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​Helping physicians and medical students prepare for advocacy; The CMA’s revamped coaching program is in demand

For many Canadians, health care is a big ballot box issue. A pre-election poll in Ontario − conducted by Ipsos Reid −  had forty per cent of respondents choosing health care as their top election issue. In Nova Scotia last October, the provincial election featured leadership debates with crowds waving signs saying “More doctors!”. And with a federal election in 2019, the time has never been better for Canadian physicians and medical students to gain support for their ideas on how to make health care better.

With this in mind, the CMA has revamped its advocacy coaching program to help physicians build the skills and knowledge they need to be effective advocates. Since January, the team has visited 15 medical schools across Canada, and is expanding their reach this fall with a session for the BC Pediatric Society. We sat down with Holly Duggan and Kelsey Shein, the program trainers, to talk in more detail.

“The anatomy of advocacy”: The heart of the program
The core of the 90-minute introductory program is what Duggan and Shein call the “anatomy of advocacy”, a five-step process for building an effective advocacy campaign. Using recent CMA examples – such as seniors care – the team runs through the process, and then turns it over to participants to test drive their own ideas, from pharmacare to free parking at hospitals to mobile clinics. The goal of the exercise is to leave participants with a menu of tactics they can use to put their own ideas forward.

Starting with a clear goal in mind
Off the bat, participants usually find their goal is too broad, so the advocacy team works on helping narrow it down. “We ask participants: Yes, you have a clear problem you’re trying to fix, but what exactly are you trying to achieve?” explains Duggan. Whether it’s simply bringing awareness to an issue, or making policy or legislative changes, each goal has specific considerations that participants need to understand.

The best place to start is in your backyard
Participants are often convinced they need a meeting with the Health Minister to propose a policy change. Shein and Duggan urge participants to consider their local MP first: “Your MP can take your story back to Ottawa and connect with others who are hearing the same thing in their ridings or can share their own ideas for solutions. That’s often how the seed for change gets planted,” explains Duggan.

Getting involved should not be intimidating
Many participants don’t recognize how easy it is to approach political leaders. Duggan and Shein point out that hearing from constituents is as a critical part of their job. “Don’t forget that at the end of the day, they want to meet with you and to know the gaps and issues you’re seeing on a daily basis,” says Duggan. The advocacy team also encourages participants to consider different ways of getting face-to-face time with their MP: attending a summer BBQ or fundraiser can be just as effective as a formal meeting.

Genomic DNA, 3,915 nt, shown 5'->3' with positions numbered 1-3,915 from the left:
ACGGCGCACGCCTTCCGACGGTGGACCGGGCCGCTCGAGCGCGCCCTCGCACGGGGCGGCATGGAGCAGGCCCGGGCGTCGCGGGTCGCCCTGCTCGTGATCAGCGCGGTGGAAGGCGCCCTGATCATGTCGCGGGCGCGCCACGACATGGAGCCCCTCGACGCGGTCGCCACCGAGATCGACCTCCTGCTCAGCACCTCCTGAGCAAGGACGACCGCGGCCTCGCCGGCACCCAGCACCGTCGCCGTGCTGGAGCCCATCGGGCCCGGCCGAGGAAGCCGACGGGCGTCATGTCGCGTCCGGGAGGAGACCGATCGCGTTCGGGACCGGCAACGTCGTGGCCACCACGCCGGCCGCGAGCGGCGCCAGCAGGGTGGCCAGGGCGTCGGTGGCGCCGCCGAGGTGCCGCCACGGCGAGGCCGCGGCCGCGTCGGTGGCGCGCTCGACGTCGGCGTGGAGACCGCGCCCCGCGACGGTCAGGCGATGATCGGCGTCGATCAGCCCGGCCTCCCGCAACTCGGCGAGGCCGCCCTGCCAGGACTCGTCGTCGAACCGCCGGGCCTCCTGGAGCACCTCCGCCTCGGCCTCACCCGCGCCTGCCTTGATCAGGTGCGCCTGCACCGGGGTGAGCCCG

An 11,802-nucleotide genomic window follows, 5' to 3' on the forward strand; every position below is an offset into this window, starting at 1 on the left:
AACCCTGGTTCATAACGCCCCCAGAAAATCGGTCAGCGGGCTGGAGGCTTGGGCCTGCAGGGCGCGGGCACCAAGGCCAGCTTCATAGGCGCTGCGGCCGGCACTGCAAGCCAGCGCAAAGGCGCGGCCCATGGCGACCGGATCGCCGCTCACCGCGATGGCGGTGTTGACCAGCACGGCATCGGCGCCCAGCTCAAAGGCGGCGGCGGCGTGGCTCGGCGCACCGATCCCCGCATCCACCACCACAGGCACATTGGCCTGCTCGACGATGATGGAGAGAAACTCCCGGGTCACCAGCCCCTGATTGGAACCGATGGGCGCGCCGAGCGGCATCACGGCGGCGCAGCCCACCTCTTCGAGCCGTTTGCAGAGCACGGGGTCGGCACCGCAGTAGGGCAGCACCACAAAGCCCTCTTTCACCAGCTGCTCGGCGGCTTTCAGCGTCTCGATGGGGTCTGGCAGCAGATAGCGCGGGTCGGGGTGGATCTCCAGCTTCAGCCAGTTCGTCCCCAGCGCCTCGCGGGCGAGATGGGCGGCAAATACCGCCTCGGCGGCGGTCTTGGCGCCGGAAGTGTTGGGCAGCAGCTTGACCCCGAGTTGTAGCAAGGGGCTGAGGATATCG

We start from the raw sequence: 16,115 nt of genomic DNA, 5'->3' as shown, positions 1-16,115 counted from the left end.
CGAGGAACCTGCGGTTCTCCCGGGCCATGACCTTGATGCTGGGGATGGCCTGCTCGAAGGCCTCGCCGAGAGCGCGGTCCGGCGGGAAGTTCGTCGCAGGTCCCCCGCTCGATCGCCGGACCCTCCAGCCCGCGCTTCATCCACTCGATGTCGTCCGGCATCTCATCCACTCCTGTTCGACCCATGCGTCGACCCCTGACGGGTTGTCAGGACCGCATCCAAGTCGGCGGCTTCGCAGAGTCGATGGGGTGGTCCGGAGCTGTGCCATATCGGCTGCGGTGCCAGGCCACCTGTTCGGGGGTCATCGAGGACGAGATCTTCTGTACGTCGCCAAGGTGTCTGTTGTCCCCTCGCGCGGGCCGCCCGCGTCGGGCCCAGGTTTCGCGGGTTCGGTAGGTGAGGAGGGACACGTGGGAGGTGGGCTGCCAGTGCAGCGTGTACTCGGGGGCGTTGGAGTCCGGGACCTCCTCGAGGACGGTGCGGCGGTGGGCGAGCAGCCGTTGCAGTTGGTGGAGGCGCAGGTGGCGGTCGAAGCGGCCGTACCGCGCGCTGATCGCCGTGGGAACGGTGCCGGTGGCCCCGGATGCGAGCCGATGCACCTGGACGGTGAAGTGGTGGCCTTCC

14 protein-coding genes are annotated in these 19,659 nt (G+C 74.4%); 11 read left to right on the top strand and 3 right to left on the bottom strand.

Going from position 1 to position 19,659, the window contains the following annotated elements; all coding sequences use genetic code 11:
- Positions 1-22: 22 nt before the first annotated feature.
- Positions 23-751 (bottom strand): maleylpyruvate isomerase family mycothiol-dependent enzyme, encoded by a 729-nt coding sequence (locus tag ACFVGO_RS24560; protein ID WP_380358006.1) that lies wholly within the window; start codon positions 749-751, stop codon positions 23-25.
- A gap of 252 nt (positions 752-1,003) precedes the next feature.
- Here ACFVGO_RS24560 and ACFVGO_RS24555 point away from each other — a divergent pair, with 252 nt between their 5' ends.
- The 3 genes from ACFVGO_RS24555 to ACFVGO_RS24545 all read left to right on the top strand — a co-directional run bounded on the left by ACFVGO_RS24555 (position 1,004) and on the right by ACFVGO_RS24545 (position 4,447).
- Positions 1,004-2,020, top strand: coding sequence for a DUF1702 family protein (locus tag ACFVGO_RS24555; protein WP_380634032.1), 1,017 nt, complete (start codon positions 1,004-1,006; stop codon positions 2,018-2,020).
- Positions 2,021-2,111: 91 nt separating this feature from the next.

Don’t overlook the power of story-telling
Participants often ask how many policy papers they should bring to their meetings with MPs. The answer? None. They say what often has the biggest impact is when physicians can share an real-life experience from their practice or their patients that illustrates the need for change. “A parliamentarian can’t share raw data the same way they can share a story. A story is what pulls at the heartstrings and can change the minds of Canadians,” explains Shein.

What the CMA team brings to the table
After nine years working for MPs and Senators on Parliament Hill, Duggan has attended hundreds of stakeholder meetings, and has an insiders’ view of what works and what doesn’t. “Physicians bring with them so much knowledge and research. With the [advocacy] program, it’s often about helping them craft their message politically, and not just from a policy perspective, so that it really resonates with decision-makers,” says Duggan.

Shein’s career has ranged from running an MP’s constituency office in Kelowna to heading a voter outreach team on a national leadership campaign. As part of the advocacy team, she always brings it back to the importance of building a relationship with your local MP. “That doesn’t mean you have to become their best friend. But a personal connection is so important, and it’s typically built in person, and not through emails.”

The introduction to advocacy coaching program is currently offered by request. For more information on scheduling a session, please email grassroots@cma.ca.

 

Forward any comments about this article to: cmanews@cma.ca.